Google Analytics can provide business owners with a lot of valuable information—but sometimes, it can feel like a little too much! Have you ever wondered what reports you should be looking at to get the best picture of how your business is performing? Perhaps you’re not sure how to tell if the SEO, social media, email, or digital advertising campaigns are actually succeeding. Or, maybe you are more ROI focused, and simply want to better understand revenues from marketing.
Unfortunately for anyone seeking quick answers to basic questions, Google Analytics is not getting any easier to figure out. With so many added features, segments, filters, dimensions, dashboards, views, GTM triggers, and other buttons you can click on these days, the complexity of Google Analytics can often create more confusion than answer questions.
For business owners who don’t want to get lost in the data jungle, the best advice is: stick to the basics! To do this, we only have to go back a few years when Google Analytics first launched. The dashboard of available data was much cleaner and easier to comprehend back then. Looking back at those fundamentals can help keep you from feeling overwhelmed while still seeing a clear picture of how your business is doing.
The outline below goes back to these original reports, which are still available in Google Analytics today. By using this easy summary, you can get back to basics—and monitor what really matters!
The most important data to figure out is your conversion reporting. Before looking at any other reports you need to know what type of conversions you have setup tracking for. There are two basic types of conversions:
Most goals are based on a desired action you want each user to make. For example, if your website has submission forms for visitors to complete (whitepaper, e-book, demo, contact, etc.), your best practice is to create a unique “thank you” page for each action and track these page views as goals.
If you have multiple goals running, you can also go one step further and look at the individual goal URLs report to see exactly types of engagement each action is getting.
Ecommerce: If your website sells products online you will want to make sure your shopping cart system is sending transaction data to Google Analytics. This will enable Google Analytics to report on revenue trends, average order amount, top selling products, overall conversion rate, etc.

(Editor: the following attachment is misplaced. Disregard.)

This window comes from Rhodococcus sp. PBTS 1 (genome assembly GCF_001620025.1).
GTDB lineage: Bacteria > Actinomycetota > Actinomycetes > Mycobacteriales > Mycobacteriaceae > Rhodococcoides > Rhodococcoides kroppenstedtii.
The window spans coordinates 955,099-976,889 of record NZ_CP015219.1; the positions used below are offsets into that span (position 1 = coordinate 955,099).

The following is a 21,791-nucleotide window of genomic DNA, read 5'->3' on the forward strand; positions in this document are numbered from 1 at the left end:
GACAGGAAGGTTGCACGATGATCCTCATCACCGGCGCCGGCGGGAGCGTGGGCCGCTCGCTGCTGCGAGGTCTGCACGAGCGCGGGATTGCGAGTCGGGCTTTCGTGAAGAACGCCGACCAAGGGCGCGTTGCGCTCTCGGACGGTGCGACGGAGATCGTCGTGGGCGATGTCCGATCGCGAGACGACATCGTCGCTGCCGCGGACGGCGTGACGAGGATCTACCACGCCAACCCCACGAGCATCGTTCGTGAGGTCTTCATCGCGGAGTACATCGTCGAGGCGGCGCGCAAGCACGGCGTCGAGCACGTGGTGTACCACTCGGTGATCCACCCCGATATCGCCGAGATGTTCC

One pieces of advice: When reviewing conversions, ignore “industry averages” & focus on improving what you can control.
Your business is unique. And, if your business is largely seasonal, expect ups and downs. For example, if you really want to know how Q3 of 2015 performed, compare it to your own conversion data from last year (Q3 of 2014). This will draw the best comparison and tell you if you are improving our not.
Although some report names have changed over time, Google Analytics’s original Key Performance Indicators (KPIs) remain unchanged, and continue to be the best. These metrics are found under the “Audience” section on the Overview report and include page views per session, average session duration, and bounce rate.
When you view these reports, it is often helpful to ask yourself questions like, “is my new layout/design better?” “are my paid keywords too broad?” or “is my content marketing strategy working?” By looking at audience engagement trends, we can answer these questions.
Pages-Per-Session: This report used to be called “pages per visit,” but Google changed the vernacular a few years ago. Basically, this report tells you how many pages the average person visits when they come to your site. Anything under 1.5 tells you most people are just coming to the read one page and then leaving.
With this report you can also compare long-term trends to see if over time, more people are engaging longer. This comes in handy more when doing before/after comparisons for UX testing, or call to action testing. Any major peaks or valleys along this data can tell you if you are on the right path, or not.
Time on Site: Time on site (or Avg. Session Duration) is another aggregate number that can help determine people’s interest in your content. Basically, the more time someone spends shopping or researching your services, the better.
This metric can also help determine the quality of your site’s traffic. For example, if you buy more ad traffic, but see a sudden drop on time spent on the site, you can assume the landing page is not meeting audience expectations, and more optimization is needed.